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Are Mexico’s Actions as Loud as Trump’s Words?

Rethinking bilateral cooperation on migration

At the center of the battle for the Republican nomination is the Donald Trump phenomenon and the implausible advantage he carries in the polls despite the discriminatory, misinformed, insulting statements that have always marked his style — only now he launches them from the platform of a possible United States president, showing callous disregard. “We don’t have time for tone,” said Trump, when Jeb Bush called his statements divisive to the party and to society in the first Republican debate.

One such infamous statement is Trump’s claim that Mexico sends “rapists [and] drug-dealers across the border.” As with many of his misguided comments, Trump has been unable to produce evidence to verify that Mexico is in fact “sending” criminals to the United States. Tasteless though his comments might be, he has foregrounded a fundamental point that no other candidate has: there can be no talk of immigration in the United States without discussing the role of Mexico.

Trump maintains that it is the responsibility of Mexico – the primary country of origin of the more than 41 million immigrants that live in this country – to pay for the construction of a wall on the border between Mexico and the United States (though he would still be proud for it to be called “ The Trump Wall”). Trump talks about the wall as if it were an innovative idea, and as if sheets of steel, double and triple bars, and other barbed wires and posts haven’t been multiplying since 1993 in the territory that divides both countries. What’s more, he does so with no mention of how the cost of this infrastructure is also measured in the hundreds of people that die each year attempting to cross the border (see De León, 2015 for an excellent account of this situation). Throughout his campaign as a candidate for the Republican nomination, he has been massaging his position, most notably to allow that the wall would have a big beautiful door to permit entry to so-called desirable immigrants. But he always adds that the Mexican government should have to finance the construction of this wall. The “how” is not discussed, nor the “why.” It is in these omissions that we find clues to rethink bilateral cooperation on migration.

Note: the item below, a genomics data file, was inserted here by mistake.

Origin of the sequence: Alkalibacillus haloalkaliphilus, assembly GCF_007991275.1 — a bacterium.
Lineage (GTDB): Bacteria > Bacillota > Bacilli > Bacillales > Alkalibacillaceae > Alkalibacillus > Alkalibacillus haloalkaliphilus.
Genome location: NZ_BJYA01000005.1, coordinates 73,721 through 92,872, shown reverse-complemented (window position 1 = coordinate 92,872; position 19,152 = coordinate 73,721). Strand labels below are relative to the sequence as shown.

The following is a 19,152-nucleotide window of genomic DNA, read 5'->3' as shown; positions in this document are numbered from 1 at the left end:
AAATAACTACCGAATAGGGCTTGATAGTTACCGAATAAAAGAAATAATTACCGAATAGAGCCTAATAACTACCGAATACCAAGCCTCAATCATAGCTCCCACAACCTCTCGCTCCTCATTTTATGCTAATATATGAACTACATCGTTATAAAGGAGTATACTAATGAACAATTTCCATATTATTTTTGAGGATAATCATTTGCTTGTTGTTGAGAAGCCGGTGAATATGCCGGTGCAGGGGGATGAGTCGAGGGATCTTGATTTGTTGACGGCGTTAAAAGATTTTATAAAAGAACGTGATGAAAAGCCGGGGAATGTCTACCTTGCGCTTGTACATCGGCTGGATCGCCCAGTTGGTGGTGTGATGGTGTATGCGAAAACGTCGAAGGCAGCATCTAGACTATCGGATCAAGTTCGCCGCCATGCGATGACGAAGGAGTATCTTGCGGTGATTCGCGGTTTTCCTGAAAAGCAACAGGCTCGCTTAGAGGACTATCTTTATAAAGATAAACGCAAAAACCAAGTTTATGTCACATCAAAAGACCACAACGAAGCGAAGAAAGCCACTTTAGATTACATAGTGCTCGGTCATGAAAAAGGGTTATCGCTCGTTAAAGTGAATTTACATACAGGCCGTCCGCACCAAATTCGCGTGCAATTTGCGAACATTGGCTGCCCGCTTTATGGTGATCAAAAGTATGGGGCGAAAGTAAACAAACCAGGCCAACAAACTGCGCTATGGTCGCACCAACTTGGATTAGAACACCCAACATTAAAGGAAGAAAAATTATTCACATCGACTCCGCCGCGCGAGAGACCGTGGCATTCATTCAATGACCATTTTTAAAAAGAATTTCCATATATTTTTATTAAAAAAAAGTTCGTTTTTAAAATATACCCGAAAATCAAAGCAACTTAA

The suggestion that migrants’ countries of origin should assume a portion of the costs that their residence imposes on another country is not a farfetched proposal, but it is necessary to rethink it beyond the logic of migration controls. The substantive matter behind Trump’s vapid attacks concerns the distribution of the costs and benefits of migration between states of origin and states of destination. If there are costs for the destination country (the use, for instance, of public services such as education and healthcare) is it the responsibility of the country of origin to absorb a portion of these costs? On the other hand, if the country of origin invested in the education and health of citizens who now contribute to the economic development of another country, should there exist a tax that flows back to the country of origin, as economist Jagdish Bhagwati has suggested?